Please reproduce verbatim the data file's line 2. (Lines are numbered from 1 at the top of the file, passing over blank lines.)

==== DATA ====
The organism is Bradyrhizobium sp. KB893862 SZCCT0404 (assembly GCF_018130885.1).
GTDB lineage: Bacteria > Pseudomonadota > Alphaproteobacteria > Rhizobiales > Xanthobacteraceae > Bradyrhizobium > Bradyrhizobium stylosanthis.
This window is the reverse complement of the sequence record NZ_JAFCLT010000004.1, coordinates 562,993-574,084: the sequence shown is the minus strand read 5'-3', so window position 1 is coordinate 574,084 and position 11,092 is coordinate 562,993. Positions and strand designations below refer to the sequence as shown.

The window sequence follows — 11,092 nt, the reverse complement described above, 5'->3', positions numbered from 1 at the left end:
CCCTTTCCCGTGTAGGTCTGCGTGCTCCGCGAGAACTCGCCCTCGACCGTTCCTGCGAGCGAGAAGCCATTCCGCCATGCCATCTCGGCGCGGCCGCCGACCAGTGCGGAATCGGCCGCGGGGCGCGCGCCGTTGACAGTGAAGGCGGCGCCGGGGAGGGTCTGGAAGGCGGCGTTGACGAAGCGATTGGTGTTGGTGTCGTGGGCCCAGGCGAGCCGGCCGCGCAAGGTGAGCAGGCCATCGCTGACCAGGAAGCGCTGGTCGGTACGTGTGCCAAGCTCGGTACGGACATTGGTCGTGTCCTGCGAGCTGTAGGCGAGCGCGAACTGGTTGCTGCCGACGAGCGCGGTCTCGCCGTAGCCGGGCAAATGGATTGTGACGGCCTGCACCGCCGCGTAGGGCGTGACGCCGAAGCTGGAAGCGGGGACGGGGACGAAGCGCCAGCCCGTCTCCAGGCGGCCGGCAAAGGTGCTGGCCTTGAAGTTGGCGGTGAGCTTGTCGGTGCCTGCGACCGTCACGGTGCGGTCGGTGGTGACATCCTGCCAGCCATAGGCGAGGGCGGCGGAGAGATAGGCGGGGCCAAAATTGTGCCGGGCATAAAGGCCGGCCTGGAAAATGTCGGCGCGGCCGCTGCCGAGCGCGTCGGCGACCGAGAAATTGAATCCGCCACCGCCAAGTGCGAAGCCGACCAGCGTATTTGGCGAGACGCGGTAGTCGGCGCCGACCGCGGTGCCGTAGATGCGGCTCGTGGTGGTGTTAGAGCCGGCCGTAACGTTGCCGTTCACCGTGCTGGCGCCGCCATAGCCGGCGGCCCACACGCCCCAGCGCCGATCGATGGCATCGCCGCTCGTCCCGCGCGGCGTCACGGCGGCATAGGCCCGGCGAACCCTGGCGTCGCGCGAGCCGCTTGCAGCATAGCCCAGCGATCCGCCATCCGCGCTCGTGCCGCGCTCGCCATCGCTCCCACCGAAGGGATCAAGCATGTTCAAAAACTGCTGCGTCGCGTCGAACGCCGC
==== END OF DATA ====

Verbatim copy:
GTDB lineage: Bacteria > Pseudomonadota > Alphaproteobacteria > Rhizobiales > Xanthobacteraceae > Bradyrhizobium > Bradyrhizobium stylosanthis.